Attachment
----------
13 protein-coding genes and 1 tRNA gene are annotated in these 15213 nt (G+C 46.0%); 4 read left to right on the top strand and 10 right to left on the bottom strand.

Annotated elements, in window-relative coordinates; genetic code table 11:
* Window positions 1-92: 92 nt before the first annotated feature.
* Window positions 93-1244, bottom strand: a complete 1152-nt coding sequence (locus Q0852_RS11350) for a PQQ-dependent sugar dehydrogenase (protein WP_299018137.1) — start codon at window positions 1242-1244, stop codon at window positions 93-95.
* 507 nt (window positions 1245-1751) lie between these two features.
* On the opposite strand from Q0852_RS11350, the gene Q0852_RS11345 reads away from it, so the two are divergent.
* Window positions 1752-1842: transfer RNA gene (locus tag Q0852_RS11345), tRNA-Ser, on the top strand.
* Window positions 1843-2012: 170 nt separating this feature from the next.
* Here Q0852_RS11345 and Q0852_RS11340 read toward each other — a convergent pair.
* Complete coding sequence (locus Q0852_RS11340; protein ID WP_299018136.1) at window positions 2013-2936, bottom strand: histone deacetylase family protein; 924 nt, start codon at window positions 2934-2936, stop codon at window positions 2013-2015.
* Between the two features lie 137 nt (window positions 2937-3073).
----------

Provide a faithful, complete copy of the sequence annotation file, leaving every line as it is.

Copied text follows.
13 protein-coding genes and 1 tRNA gene are annotated in these 15213 nt (G+C 46.0%); 4 read left to right on the top strand and 10 right to left on the bottom strand.

Annotated elements, in window-relative coordinates; genetic code table 11:
* Window positions 1-92: 92 nt before the first annotated feature.
* Window positions 93-1244, bottom strand: a complete 1152-nt coding sequence (locus Q0852_RS11350) for a PQQ-dependent sugar dehydrogenase (protein WP_299018137.1) — start codon at window positions 1242-1244, stop codon at window positions 93-95.
* 507 nt (window positions 1245-1751) lie between these two features.
* On the opposite strand from Q0852_RS11350, the gene Q0852_RS11345 reads away from it, so the two are divergent.
* Window positions 1752-1842: transfer RNA gene (locus tag Q0852_RS11345), tRNA-Ser, on the top strand.
* Window positions 1843-2012: 170 nt separating this feature from the next.
* Here Q0852_RS11345 and Q0852_RS11340 read toward each other — a convergent pair.
* Complete coding sequence (locus Q0852_RS11340; protein ID WP_299018136.1) at window positions 2013-2936, bottom strand: histone deacetylase family protein; 924 nt, start codon at window positions 2934-2936, stop codon at window positions 2013-2015.
* Between the two features lie 137 nt (window positions 2937-3073).